However, the auxiliary may be mentioned as this possibility is already contemplated in the missal itself. Regarding the mention of other bishops beside the local ordinary, the Congregation for Divine Worship issued a decree on June 8, 2008, (protocol No. 652/08/L) that amended the third typical edition of the Latin Roman Missal just before publishing a reprint with numerous corrections. The contents of this decree have been incorporated into the English translation of the Roman Missal which now reads as follows:
"149. The priest continues the Eucharistic Prayer in accordance with the rubrics that are set forth in each of the Prayers.
"If the celebrant is a Bishop, in the Prayers, after the words Papa nostro N. (N., our Pope), he adds: et me indigno famulo tuo (and me, your unworthy servant). If, however, the Bishop is celebrating outside his own diocese, after the words Papa nostro N. (N., our Pope), he adds: et me indigno famulo tuo, et fratre meo N., Episcopo huius Ecclesiae N. (me, your unworthy servant, and my brother N., the Bishop of this Church of N.).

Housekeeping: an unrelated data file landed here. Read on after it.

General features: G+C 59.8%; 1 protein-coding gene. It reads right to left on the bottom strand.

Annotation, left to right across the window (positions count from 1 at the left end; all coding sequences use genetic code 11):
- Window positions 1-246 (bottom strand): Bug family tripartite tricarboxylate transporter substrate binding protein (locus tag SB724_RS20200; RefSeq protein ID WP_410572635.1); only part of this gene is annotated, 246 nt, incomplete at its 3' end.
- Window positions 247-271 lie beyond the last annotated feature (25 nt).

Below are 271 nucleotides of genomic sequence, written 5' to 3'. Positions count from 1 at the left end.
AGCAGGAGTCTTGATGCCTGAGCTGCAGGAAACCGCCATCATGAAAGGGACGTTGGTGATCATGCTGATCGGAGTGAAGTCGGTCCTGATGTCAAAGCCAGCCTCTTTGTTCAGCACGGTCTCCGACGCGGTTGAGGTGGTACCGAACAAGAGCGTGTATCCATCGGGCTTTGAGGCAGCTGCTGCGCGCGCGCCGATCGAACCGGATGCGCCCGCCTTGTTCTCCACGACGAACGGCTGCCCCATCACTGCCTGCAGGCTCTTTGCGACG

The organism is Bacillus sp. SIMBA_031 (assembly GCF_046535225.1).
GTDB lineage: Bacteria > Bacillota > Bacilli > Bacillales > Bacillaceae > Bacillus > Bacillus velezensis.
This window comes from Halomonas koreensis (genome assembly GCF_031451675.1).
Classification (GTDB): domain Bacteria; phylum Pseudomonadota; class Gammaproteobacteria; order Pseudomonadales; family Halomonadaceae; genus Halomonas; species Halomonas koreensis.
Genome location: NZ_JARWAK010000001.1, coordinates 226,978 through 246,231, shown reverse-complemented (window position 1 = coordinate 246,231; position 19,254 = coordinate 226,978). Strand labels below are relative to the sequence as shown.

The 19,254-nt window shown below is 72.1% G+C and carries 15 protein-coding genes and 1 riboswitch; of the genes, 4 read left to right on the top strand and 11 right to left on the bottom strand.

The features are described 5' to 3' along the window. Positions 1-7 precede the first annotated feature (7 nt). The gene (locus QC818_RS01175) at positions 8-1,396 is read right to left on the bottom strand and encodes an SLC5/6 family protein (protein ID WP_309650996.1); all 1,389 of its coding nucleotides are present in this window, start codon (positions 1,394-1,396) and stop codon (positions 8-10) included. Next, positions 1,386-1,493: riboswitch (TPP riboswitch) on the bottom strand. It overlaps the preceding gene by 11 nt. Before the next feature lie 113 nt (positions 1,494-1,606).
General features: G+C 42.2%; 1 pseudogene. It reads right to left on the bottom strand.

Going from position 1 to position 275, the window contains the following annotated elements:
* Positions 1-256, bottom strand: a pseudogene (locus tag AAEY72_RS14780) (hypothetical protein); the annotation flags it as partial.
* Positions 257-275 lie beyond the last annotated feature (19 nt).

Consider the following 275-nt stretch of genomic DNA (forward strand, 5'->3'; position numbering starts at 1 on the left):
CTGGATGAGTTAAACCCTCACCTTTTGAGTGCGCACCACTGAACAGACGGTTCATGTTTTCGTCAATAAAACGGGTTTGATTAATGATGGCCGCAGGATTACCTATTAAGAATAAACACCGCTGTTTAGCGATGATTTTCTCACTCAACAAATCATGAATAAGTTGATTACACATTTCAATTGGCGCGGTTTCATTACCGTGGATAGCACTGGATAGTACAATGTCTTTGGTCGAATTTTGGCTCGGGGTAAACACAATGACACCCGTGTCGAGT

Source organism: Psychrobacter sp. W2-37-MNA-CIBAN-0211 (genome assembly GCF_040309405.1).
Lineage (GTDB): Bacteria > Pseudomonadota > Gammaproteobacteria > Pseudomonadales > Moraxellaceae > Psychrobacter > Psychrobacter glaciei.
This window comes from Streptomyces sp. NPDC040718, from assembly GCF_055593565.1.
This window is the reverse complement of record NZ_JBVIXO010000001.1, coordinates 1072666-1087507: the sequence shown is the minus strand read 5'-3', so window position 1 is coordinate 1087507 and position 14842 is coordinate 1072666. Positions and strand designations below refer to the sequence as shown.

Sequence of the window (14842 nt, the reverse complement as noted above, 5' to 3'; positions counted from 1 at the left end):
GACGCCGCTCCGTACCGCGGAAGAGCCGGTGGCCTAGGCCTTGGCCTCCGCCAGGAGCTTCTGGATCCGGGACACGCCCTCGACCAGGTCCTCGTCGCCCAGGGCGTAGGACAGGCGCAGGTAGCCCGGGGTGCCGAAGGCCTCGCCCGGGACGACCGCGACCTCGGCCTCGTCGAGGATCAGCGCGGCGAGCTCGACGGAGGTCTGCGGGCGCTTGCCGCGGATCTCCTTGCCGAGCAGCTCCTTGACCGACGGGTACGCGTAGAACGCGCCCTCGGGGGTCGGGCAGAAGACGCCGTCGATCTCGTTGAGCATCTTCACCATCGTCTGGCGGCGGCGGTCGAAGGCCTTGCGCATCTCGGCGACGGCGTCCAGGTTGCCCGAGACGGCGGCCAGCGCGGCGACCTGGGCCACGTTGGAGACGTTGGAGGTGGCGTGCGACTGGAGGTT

"The diocesan Bishop or anyone equivalent to him in law must be mentioned by means of this formula: una cum famulo tuo Papa nostro N. et Episcopo (or Vicario, Prelato, Praefecto, Abbate) (together with your servant N., our Pope, and N., our Bishop [or Vicar, Prelate, Prefect, Abbot]).
"It is permitted to mention Coadjutor and Auxiliary Bishops in the Eucharistic Prayer, but not other Bishops who happen to be present. When several are to be named, this is done with the collective formula et Episcopo nostro N. eiusque Episcopis adiutoribus (N., our Bishop and his assistant Bishops).
"In each of the Eucharistic Prayers, these formulas are to be modified according to the requirements of grammar."
When a concelebrant mentions the bishop in Eucharistic Prayers II, III, and IV, he also follows the above rule.
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Follow-up: Blessings When the Eucharist Is Exposed